If you are a performer, author, or athlete, immigrating to Canada may be easier than you expect.
One of the underused application categories for immigration to Canada is the self-employed category. As part of the broader economic class, the general policy intent for granting permanent residence on this basis is to develop and support a prosperous Canadian economy.
In the self employed category, Canada seeks to attract individuals who have the “intention and ability” to create their own employment and to make a significant contribution to the cultural, artistic or athletic life of Canada. (The category is also open to those who undertake to purchase and manage a Canadian farm but the number of applicants in this area is small).
The benefit of applying in this immigration category is that the “point grid” which is used in other sub-categories of the economic class is relaxed – only 35 points are required, and fluency in English combined with a couple of years of self employment goes a long way to meeting this target.
The interesting aspect of this category is the scope of occupations identified as making a significant contribution to artistic and cultural life in Canada. There are 33 occupational categories, covering occupations as diverse as editors and journalists, photographers and graphic designers, and film makers.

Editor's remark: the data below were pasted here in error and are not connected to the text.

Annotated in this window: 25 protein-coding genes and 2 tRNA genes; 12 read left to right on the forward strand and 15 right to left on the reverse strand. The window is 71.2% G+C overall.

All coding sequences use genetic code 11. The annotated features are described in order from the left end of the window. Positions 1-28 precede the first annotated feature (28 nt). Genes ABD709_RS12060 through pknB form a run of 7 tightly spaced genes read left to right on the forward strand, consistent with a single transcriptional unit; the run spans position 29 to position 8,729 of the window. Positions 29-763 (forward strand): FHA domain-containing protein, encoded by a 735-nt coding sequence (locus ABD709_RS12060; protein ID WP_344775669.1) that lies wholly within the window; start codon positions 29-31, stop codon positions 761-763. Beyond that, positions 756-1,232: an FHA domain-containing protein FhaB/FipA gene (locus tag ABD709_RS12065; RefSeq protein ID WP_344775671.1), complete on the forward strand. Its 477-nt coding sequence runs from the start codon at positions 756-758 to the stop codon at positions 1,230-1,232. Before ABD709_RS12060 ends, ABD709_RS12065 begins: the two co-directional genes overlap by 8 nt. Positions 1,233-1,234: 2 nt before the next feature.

As Canadians, we can be proud of this category because it demonstrates Canada’s commitment to artistic and cultural life. As newcomers to Canada, it puts out a welcome mat as well as a pat on the back for an established history of navigating the unpredictable waters of self employment.
It is interesting to note that the recent sweeping changes affecting almost every other category of immigration to Canada have skipped over the self-employed category. Surely this is an indication that in executing a plan to attract artists and athletes to Canada, the self-employed category has got it right.